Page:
The PHEV’s short 2.5L 4-cyl. (pictured, below) fits neatly into the engine bay with room to spare. It employs a 123-kW (173-hp), 199-lb.-ft. (270-Nm) integrated electric motor to assist the engine’s output. Total output is 323 hp and 369 lb.-ft. on premium fuel, 319 hp on regular fuel.

2024 Mazda CX-90 I-4 PHEV

PHEV covered

The PHEV can traverse up to 26 miles (42 km) in pure EV mode, powered by 17.8-kWh lithium-ion battery pack. We note that with enough charge, the CX-90 runs at all speeds in EV mode, with the gas engine firing up only under heavy acceleration. And once EV range is depleted, the vehicle still will operate in EV mode at low speeds, tapping into the 20% buffer built into the battery pack.

Mazda isn’t releasing the PHEV’s final fuel economy rating yet, but does confirm an estimated 56 mpg-e (4.2 L/100 km). In our 75-mile (121-km) drive, we post 31 mpg (7.6 L/100 km) and 2.3 mi/kWh on electric-only operation, alternating between Sport, Charge and EV modes. The engine emits a raspier tone compared with the I-6 but offers ample power and punch when demanded. There’s a quiet electric motor whirr when operating in EV mode.

Inside, the CX-90 will be familiar to Mazda owners, with its central multifunction control knob, but with larger controls, a line-of-sight 12.25-in. (31.1-cm) center screen, a bright, clear 12.25-in. LCD instrument cluster and a multi-color head-up display.

The handsome brown-over-black interior in our Turbo S test car (pictured, below) matches colors closely across a range of interior materials and adds a nice touch with padded knee surfaces on the center console. “It’s the fullest expression of Mazda premium,” says Jon Leverett, launch strategy manager.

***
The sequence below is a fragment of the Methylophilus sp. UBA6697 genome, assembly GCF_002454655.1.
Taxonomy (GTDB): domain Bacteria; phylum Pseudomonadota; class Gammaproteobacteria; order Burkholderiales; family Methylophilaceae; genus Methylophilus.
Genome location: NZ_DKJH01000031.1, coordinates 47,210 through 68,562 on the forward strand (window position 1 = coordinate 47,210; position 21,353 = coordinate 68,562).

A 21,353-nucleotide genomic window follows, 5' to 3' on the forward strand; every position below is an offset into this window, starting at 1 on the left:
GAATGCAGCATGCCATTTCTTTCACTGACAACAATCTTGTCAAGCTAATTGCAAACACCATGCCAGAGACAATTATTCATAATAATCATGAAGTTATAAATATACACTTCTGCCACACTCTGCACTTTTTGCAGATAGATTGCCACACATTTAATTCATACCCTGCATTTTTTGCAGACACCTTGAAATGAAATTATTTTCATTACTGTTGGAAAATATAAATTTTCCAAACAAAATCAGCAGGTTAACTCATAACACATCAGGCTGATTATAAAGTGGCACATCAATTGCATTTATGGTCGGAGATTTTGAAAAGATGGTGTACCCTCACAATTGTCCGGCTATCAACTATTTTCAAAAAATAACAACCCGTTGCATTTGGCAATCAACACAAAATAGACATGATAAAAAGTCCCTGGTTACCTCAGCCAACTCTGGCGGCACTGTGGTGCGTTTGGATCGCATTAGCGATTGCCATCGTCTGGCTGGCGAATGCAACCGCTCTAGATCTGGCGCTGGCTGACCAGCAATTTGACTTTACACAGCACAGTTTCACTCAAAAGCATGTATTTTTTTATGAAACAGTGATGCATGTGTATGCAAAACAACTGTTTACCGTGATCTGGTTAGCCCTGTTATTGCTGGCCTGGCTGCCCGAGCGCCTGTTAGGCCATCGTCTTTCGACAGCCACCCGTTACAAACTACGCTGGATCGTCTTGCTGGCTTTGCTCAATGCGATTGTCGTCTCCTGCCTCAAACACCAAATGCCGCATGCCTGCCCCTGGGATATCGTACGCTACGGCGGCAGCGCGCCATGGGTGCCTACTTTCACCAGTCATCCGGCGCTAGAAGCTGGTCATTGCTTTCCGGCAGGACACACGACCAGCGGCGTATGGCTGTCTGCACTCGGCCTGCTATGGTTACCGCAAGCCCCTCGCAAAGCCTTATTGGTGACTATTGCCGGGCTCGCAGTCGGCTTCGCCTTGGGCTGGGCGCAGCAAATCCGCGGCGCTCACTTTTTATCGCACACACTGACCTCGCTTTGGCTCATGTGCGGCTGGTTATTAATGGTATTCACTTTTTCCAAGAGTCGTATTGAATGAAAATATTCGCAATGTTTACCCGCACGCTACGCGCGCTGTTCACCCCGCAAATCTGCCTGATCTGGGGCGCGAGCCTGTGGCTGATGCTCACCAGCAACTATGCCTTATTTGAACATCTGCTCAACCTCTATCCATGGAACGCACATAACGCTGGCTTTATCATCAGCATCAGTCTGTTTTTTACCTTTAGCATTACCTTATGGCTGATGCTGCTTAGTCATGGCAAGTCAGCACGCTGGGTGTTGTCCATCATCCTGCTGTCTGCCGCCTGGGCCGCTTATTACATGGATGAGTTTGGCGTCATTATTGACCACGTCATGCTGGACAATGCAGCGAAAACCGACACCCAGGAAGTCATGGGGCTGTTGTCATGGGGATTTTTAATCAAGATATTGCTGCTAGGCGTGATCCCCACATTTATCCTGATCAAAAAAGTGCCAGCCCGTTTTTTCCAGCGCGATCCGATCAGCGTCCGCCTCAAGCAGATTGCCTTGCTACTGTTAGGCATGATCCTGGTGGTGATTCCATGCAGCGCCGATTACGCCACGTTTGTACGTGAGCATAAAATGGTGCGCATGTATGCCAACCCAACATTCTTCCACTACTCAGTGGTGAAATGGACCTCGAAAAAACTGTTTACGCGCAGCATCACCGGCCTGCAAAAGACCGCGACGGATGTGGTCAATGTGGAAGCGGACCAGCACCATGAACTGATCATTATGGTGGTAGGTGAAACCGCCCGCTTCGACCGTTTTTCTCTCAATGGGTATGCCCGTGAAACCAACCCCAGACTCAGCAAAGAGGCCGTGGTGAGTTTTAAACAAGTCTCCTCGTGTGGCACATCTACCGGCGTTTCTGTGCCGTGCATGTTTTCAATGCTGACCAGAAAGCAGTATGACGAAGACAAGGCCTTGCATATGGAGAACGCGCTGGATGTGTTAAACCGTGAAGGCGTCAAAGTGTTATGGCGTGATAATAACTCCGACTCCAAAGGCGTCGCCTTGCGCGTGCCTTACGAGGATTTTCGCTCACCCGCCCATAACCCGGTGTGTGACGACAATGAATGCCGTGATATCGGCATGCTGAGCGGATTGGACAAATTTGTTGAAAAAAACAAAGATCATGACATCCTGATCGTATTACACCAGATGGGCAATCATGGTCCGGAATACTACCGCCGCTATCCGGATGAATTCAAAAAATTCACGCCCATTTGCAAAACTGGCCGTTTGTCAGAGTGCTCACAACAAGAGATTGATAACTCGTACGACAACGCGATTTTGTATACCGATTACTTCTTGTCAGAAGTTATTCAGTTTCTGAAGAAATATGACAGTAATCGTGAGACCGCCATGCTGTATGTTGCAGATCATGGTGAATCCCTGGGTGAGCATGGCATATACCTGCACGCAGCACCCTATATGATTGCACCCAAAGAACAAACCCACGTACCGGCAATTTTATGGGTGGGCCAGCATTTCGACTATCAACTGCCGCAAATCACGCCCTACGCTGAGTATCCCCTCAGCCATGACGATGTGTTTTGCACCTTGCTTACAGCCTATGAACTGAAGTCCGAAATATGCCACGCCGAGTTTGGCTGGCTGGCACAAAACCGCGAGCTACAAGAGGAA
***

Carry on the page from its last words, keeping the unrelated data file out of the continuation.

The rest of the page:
Mazda CX-90 interior

CX90 cockpit_1

Mazda’s premium approach also brings unique personalization – and how it’s achieved. A system measures a driver’s height and eye level to set a recommended position for the seat, steering wheel, HUD location and outside mirror adjustments. Up to six drivers can retrieve their saved settings by glancing at each of the outside mirrors, says Matthew Valbuena, project manager for in-vehicle technology and human-machine interface.

“Mazda is supporting the driver, not replacing the driver,” Valbuena says. “A comfortable driver is a confident driver, and a confident driver is a capable driver.”

Mazda has high hopes for the CX-90, with the model slated to triple CX-9 sales in the 2024 calendar year, Leverett says. That would mean about 100,000 units annually for a model mired in the mid-20,000s to mid-30,000s in sales since 2017, according to Wards Intelligence data.

The brand also plans to quadruple sales of the CX-30 over the CX-3 and boost sales of its best-selling CX-5 threefold.

Whether Mazda can make the transition to being a purveyor of premium CUVs remains to be seen. But offering an all-new I-6 and an efficient PHEV in a well-tailored 3-row CUV – in the $40,000-$60,000 range for the Turbo and $47,000-$55,000 for the PHEV – is a good start.

About the Author(s)

Bob Gritzinger

Editor-in-Chief, WardsAuto

Bob Gritzinger is Editor-in-Chief of WardsAuto and also covers Advanced Propulsion & Technology for Wards Intelligence.